My first assignment at EDS was some pro-bono work (EDS deserve great credit for the attitude that they had to community help) for the Surrey men’s homeless shelters. My task was to move the data from a v1.0 Access DB, that was used to manage the shelters, to an Access 2000 based app custom written to be used by homeless shelters across Canada. The idea was to be able to have consistent and roll-up reporting to the federal government. I was told that the work had been estimated at 3 man-days. For those of you who have ever done any data transfer exercises even between different versions of the same DB you will know how “interesting” that can be. To say that the v1.0 Access DB app had been “designed” would be a gross misrepresentation of the term. Not only was it not normalized but there was a lot of duplicate and inconsistent (eg. BC and British Columbia) data. Firstly I had to upgrade through the various intermediate versions (even that wasn’t entirely trivial) and then I had to write several pieces of VBA to clean-up the data. Using action queries alone wasn’t going to do it. 3 days eventually became more like 3 weeks. Apart from the technical challenges this was my first experience at doing charitable work and I liked how it felt. Visiting the shelters was definitely a unique experience. Many of the people were drug addicts. At first they were very suspicious about who I was and what I was doing; too many years of bad experiences I guess. When they realized I was there to help it totally changed and some became quite interested in what I was doing and how.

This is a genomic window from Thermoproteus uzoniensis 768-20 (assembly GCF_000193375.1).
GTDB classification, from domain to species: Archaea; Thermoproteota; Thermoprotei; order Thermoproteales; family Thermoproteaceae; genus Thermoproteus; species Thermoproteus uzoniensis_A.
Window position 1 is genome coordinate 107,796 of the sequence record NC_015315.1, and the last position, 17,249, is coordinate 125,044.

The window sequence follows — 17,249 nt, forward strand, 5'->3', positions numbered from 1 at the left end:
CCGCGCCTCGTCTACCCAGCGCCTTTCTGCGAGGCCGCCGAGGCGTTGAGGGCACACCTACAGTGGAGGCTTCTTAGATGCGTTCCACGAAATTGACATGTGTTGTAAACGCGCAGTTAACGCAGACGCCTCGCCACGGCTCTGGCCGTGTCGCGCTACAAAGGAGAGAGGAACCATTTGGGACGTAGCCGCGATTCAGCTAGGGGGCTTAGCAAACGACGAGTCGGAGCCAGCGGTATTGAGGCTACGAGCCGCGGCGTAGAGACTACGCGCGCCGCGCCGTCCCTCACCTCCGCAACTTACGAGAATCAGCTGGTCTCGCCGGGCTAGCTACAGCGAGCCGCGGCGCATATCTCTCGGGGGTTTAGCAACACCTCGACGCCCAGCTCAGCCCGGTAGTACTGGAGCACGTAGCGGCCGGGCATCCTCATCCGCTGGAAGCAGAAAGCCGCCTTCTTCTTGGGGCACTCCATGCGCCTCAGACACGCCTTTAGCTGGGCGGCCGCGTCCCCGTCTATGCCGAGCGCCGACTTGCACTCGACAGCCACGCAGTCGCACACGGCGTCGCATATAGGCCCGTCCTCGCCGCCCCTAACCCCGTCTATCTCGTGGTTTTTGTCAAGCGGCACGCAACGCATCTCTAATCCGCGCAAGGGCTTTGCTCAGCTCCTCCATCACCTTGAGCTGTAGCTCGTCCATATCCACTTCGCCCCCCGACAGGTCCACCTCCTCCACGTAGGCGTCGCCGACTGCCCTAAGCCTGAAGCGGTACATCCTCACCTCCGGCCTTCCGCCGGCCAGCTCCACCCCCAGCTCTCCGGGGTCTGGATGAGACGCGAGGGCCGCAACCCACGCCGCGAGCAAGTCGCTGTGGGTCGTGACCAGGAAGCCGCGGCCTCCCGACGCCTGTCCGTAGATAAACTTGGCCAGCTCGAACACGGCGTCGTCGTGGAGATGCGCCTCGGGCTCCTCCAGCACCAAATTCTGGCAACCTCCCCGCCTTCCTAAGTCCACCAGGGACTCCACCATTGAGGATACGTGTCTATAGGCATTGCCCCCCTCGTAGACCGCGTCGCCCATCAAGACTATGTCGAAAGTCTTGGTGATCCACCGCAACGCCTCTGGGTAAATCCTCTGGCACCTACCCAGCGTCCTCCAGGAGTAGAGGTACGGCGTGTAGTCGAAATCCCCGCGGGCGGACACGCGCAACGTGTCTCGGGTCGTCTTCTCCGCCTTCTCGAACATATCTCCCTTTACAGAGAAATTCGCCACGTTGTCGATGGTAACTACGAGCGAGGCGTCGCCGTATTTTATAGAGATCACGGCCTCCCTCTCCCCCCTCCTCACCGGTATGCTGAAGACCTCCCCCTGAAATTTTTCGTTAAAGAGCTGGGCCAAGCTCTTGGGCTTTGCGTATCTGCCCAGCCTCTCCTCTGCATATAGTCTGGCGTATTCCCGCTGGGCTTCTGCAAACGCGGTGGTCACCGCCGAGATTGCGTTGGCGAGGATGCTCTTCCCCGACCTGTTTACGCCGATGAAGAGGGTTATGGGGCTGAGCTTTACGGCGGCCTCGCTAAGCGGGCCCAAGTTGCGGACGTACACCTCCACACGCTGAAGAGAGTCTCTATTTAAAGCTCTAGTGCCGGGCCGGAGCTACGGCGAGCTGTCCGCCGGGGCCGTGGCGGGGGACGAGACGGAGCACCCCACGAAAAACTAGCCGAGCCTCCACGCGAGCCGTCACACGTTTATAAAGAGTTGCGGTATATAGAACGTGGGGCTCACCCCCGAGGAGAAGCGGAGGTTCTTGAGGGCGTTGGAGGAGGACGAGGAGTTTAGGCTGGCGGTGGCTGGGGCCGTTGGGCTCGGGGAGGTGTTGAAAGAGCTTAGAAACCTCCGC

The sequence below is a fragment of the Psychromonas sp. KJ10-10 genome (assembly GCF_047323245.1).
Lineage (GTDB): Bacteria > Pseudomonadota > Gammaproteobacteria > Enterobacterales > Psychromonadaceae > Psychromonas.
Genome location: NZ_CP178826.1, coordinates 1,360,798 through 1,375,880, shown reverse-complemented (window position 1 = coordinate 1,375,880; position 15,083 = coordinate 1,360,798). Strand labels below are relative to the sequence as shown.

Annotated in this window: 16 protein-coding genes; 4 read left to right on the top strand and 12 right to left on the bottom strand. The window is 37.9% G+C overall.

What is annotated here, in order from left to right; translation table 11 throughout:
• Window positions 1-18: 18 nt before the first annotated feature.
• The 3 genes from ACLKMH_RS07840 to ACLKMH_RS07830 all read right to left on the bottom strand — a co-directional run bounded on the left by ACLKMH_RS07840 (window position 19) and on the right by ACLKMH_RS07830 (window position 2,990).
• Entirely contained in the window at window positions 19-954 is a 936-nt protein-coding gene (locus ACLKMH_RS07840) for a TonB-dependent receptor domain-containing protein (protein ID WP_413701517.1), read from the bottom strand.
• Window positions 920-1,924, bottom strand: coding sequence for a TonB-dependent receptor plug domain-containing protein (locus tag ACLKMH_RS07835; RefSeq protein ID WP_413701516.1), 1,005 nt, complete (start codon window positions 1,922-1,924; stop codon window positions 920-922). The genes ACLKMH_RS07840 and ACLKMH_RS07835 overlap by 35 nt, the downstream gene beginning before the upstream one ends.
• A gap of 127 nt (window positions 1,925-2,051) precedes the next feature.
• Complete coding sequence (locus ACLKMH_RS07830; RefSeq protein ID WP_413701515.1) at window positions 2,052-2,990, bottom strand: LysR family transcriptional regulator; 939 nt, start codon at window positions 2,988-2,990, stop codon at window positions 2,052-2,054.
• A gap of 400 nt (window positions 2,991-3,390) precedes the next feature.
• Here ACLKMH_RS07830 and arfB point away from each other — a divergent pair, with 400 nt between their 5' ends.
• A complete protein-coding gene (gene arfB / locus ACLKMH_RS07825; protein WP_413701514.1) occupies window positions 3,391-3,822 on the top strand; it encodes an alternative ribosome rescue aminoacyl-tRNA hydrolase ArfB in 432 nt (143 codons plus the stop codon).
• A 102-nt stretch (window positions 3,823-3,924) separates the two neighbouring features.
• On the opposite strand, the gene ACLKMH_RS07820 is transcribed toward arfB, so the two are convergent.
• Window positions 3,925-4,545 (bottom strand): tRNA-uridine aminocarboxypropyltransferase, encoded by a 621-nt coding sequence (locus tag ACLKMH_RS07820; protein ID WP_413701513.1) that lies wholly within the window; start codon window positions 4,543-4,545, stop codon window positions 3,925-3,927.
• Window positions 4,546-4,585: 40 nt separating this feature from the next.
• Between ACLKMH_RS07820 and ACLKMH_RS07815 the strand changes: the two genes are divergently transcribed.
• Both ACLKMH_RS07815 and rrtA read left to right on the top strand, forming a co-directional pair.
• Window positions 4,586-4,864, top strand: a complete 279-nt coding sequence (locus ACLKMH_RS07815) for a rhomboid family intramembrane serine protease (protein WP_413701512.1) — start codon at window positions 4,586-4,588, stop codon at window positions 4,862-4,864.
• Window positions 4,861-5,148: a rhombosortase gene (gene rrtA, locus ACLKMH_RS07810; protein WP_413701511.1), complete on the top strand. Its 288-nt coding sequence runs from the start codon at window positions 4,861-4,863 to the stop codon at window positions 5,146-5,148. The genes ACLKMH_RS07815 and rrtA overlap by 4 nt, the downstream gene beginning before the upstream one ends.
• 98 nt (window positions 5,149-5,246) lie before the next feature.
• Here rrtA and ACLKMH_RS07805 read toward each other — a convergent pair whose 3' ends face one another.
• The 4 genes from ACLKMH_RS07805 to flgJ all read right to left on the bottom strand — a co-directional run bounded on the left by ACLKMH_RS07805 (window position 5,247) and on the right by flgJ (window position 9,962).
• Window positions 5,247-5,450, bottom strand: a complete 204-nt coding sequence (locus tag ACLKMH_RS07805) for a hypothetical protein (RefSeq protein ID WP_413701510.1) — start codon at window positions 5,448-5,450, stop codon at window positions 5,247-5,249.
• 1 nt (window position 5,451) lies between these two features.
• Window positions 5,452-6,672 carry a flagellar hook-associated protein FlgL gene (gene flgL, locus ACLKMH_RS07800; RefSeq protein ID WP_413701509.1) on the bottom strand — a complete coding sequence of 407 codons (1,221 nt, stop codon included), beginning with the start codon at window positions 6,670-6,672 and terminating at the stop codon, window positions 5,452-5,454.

My main role at EDS was intranet app development for major clients with managing the office intranet on the side. I also became interested in the server lab which was used to emulate client environments for project work and the next thing I knew I got the job setting up for the projects that I worked on. This usually entailed a complete rebuild so that the environment reflected not only the client OS’s but the service packs. A typical project might include a web server, a SQL Server and an Exchange server using 1, 2 or 3 pieces of hardware, and sometimes involving more than one domain. It might take upwards of a week to complete and test the setup in some cases. One particularly notable install that I recall was Site Server 3.0 with Windows NT. If you didn’t do the 12 steps (yes 12!) in absolutely the correct order and with the correct parameters you had to start all over again from scratch! As you probably guessed it didn’t work out the first time. Finding out the correct order wasn’t exactly easy. The complete process wasn’t written down anywhere; only parts of it. So some trial and error was involved. I seem to remember needing 2 aborted attempts before getting it right on number 3.
EDS was very keen for their employees to obtain certifications and whilst I was there I obtained my MCSD (VB 6 and SQL Server 7). I also studied for the PMP designation from the Project Management Institute and for the MCSE. However, before I could sit my PMP and MCSE exams fate caught up with me again. EDS failed to win several large contracts in a row and, although it wasn’t exactly LIFO, I joined the ranks of the unemployed yet again. Unfortunately I had only gained about 3 years of official “practical” experience and so I found myself facing a similar dilemma to when I finished my diploma. I did subsequently pass my PMP exam. Even my new found qualifications didn’t help overcome the problem because I didn’t have that “magical” number of 5 years of experience. In part 15 (the last part, which I am sure you will be very relieved to know) you will see some more twists of fate which bring me to where I am today. To round things off I will also list a few things that I believe are of value that I have learned over the years and that I hope you will also find useful.
it s quite a long and informative IT career story, and when it is read by a IT rookie like me who has been expereincing IT in North America for only two years, it looks interesting and gives me a lot of hope!
I would also like to share what I have earned and how I get here migrated long way from middle east to CA and the way I joined IT